America, Countries

Flagging up Betsy Ross and Philly

And so I put a hat on it at the US Soiree in Dublin and planned all things Philadelphia with the sponsors… and the chance to be flagging up Betsy Ross and Philly.

Because I’ve been known to drop everything to wrap myself up in the Stars and Stripes.

Crackin’: The Liberty Bell

And even got up at the crack of dawn to take an eight-hour round trip from Washington DC to Philly to see an old bell, and a cracked one at that.

Of course, you can’t do everything in Philly in an afternoon.

Phillyphiles

Rocky and Jocky: In Philadelphia

With my old pal and Britain’s biggest Phillyphile Greg Evans spending a lifetime promoting the City of Brotherly Love to all us travel professionals.

And that is why the most famous Philadelphian woman of them all and her house remain on my to-do list.

No, not Adrian, Rocky’s beloved…

Ross the boss

Earn your stripes: Bear with us

But Betsy Ross who bequeathed to future generations the Stars and Stripes.

Betsy, as it happens, would be 270 if she were alive today.

But in fairness she looks good on it at the Betsy Ross House.

You’ll see her as small as life (women in those days were legally obliged to be tiny).

At the end of your tour of the house.

That’s fare

Betsy’s flag: And by George, that’ll do

Betsy is the perfect host in her upholstery shop where she will lead you through her exciting life and times.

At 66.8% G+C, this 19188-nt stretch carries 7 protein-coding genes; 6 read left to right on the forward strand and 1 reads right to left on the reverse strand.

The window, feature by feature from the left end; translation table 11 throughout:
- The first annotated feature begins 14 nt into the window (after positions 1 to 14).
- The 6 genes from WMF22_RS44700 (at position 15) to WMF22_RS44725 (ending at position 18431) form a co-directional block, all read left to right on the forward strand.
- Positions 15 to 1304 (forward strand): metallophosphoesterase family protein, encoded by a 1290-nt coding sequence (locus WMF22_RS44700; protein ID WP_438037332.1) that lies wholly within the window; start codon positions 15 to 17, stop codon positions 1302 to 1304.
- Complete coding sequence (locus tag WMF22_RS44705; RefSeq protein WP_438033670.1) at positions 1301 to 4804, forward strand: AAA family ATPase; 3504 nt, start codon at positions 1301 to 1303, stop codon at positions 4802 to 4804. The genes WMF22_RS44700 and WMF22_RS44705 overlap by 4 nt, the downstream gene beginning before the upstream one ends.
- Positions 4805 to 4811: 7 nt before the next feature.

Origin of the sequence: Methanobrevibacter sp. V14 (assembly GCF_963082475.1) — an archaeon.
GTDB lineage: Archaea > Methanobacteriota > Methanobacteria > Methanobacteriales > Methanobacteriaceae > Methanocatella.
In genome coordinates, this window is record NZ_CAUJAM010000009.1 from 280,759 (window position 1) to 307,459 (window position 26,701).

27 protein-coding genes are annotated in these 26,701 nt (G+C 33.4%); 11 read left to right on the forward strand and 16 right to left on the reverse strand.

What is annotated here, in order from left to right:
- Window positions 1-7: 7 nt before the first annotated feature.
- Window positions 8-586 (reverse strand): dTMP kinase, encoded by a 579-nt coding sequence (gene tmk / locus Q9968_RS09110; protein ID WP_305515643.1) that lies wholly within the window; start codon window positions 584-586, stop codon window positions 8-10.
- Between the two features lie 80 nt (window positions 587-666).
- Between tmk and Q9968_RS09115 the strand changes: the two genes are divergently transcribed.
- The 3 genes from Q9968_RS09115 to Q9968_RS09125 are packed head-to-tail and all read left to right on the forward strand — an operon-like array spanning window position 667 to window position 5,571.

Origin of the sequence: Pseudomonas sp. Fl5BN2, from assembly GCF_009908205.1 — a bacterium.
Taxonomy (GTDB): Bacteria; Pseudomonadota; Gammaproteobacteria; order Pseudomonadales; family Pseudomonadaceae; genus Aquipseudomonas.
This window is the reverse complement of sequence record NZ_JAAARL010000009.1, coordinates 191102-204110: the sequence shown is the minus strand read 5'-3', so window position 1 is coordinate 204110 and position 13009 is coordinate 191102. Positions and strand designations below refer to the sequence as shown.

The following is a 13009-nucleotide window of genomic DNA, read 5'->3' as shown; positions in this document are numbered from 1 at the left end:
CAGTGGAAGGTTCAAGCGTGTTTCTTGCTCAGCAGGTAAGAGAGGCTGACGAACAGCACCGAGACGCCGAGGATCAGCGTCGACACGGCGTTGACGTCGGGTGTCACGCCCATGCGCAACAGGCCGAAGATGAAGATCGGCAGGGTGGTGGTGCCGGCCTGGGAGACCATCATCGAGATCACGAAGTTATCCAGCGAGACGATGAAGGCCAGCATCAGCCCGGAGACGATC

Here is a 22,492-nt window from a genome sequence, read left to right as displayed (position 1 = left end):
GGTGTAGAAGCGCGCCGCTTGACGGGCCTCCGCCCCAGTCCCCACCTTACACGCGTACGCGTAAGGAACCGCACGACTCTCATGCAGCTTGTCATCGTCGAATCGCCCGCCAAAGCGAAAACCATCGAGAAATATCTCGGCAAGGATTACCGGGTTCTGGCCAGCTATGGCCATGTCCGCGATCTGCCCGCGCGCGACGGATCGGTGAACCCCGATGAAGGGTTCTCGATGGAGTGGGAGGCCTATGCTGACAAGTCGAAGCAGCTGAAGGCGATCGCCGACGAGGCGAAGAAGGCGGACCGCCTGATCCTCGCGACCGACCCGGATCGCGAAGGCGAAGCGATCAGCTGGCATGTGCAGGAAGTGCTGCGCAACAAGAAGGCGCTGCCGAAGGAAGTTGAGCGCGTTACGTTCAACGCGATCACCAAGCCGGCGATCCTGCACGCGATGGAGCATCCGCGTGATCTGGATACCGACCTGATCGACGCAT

Now Betsy’s welcome extends to only charin adults $8 for a ticket or $10 for the audio tour.

While children, seniors, military and students can find out how Betsy is woven into the American tapestry.

For just $6 and $8 for the audio.

And if you’re under three or a senior citizen then it doesn’t cost you anything… this really is the land of the free.

Free yes with freedom of expression which means freedom to expound nonsense.

Part of the American tapestry

Scots were here: The Clearances and Philadelphia

And that is what Macy Gray and the current cancel culture’s latest hobby horse of changing the American flag is all about.

If nothing else this dismisses the work Betsy and the women of the revolution did for the cause as I found out at the Boston Tea Party Ships & Museum on my recent East Coast travels in New England.

Betsy only persuaded George Washington and two pals Robert Morris and George Ross when they visited in 1776 that she could improve their sketch.

And she convinced Washington to change the shape of the stars from six-pointed to five-pointed by demonstrating that it was easier and speedier to cut the latter.

Ross made flags for the Pennsylvanian navy during the American Revolution.

After the Revolution, she made US flags for more than 50 years, including 50 garrison flags for the U.S. Arsenal on the Schuylkill River during 1811.

And that’s why we’re happy to be flagging up Betsy Ross and Philly.

And we’ll obviously be keeping you updated with all the new charms of Philly and all our Stateside friends.

 

 

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